Jim Matheson once again proved a little like Bigfoot, elusive despite the best efforts of Mia Love and her Republican team in Utah and nationwide.
After a race that teetered tenuously back and forth late into the night, Jim Matheson pulled out a narrow victory in Utah’s hard-fought 4th Congressional District
At the end of the night, Matheson was clinging to a 2,818-vote lead over Love. Provisional and mail-in ballots were still outstanding, but Love conceded defeat.
“Congratulations to Jim on a hard fought victory,” Love said. “It was a close race, but ultimately the voters of Utah have spoken.”
Matheson addressed supporters briefly, thanking them for their support and saying he looked forward to serving them.
“I think this race went exactly as I assumed it would,” Matheson said, saying the differences on education and his bipartisan approach, and meticulous ground game made the difference. “Never had doubts.”
The war between Matheson and Love was epic, drawing unprecedented national attention and money for a Utah contest.
State and national Republicans held nothing back, pouring more than $5 million into the effort to unseat Matheson, whose presence as a Democrat holding a congressional seat in the most Republican state in America tormented the GOP.
Matheson and his backers countered with more than $5 million of their own spending, rallying to protect the incumbent. The resulting spending binge saturated airwaves and shattered records for spending on a Utah congressional race.
Had she won, Love would have been the first black Republican woman in Congress and the first black member from Utah.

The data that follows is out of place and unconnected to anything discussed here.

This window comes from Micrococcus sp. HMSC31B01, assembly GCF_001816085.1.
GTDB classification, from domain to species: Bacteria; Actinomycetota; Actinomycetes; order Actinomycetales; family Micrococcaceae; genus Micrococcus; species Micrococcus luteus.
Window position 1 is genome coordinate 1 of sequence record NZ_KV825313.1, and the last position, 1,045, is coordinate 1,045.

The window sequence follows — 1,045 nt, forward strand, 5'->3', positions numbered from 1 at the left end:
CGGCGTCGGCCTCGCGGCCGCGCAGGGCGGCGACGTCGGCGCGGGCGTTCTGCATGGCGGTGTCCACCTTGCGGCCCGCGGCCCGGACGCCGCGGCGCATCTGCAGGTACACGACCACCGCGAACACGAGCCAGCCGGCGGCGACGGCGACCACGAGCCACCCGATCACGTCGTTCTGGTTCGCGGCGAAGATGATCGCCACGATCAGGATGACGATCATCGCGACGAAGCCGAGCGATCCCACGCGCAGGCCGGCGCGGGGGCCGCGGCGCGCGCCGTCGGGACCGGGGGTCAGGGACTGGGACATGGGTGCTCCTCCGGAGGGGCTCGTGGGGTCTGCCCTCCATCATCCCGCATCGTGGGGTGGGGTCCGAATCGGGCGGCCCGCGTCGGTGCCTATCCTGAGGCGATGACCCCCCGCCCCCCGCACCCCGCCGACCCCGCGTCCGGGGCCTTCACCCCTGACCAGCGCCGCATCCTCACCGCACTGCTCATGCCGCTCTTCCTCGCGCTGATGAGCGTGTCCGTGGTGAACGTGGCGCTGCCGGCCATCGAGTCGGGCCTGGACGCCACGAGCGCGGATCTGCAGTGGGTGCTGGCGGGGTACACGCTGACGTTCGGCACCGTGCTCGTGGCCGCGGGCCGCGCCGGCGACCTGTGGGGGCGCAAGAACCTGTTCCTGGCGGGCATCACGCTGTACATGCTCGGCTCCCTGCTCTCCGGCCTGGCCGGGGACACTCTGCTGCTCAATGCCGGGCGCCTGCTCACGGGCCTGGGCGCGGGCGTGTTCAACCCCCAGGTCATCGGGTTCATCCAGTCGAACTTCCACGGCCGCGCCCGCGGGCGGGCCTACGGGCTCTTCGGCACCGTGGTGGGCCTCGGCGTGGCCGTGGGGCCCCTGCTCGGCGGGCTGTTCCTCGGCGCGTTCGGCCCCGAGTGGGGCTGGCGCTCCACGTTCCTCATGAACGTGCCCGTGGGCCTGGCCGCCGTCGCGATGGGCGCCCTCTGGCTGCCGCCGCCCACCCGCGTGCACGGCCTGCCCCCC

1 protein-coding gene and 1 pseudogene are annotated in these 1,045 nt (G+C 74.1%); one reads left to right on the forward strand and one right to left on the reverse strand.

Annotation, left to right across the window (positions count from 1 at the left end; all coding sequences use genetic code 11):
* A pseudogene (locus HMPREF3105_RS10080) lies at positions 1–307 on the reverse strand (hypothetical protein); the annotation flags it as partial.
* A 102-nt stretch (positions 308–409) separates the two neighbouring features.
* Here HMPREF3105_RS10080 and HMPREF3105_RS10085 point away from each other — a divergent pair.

Five times Matheson has survived bids by Republicans to knock him out of office. The closest brush with defeat was his first re-election bid in 2002, when he survived by about 2,000 votes.
“I think at the end of the day I’m just different from most people in politics. I just do the right thing,” he said. “That carries the day with most voters, regardless of party.”
Damon Cann, a political science professor at Utah State University, said Matheson probably ran a better campaign than Love, but Matheson was fighting against a tough new 4th District — which leaned heavily toward the Republican — and broad support for Republican presidential candidate Mitt Romney.
The presidential contest loomed large in the 4th District battle, with Love wrapping her candidacy in the Mitt Romney mystique, seeking a boost from an immensely popular candidate with Utah ties, while painting Matheson as a Barack Obama sympathizer.
“In an election that is this close, even if having Romney on the ballot mobilizing more Republicans or having Obama in the back of people’s minds … if that affects one or two percent, in an election as close as this one, even that can make a difference,” Cann said.
Matheson painted Love as a radical conservative who would slash safety net programs for the poor, public safety grants, education funding and subsidized college loans that she used to attend school.
Love had proposed deep cuts to the federal budget when she was vying for the Republican nomination, but backed away from them later, saying they were merely suggestions and essential programs could be picked up by the states.
It was the first time in years that Matheson has not easily outspent his opponents, as Love tapped the support of major Republican leaders — including vice presidential nominee Paul Ryan, House Speaker John Boehner, former Secretary of State Condoleezza Rice and Arizona Sen. John McCain — who raised money for Love in Utah.
She also gained national attention by landing an evening speaking slot at the Republican National Convention, exposure that raked in hundreds of thousands of dollars to her campaign.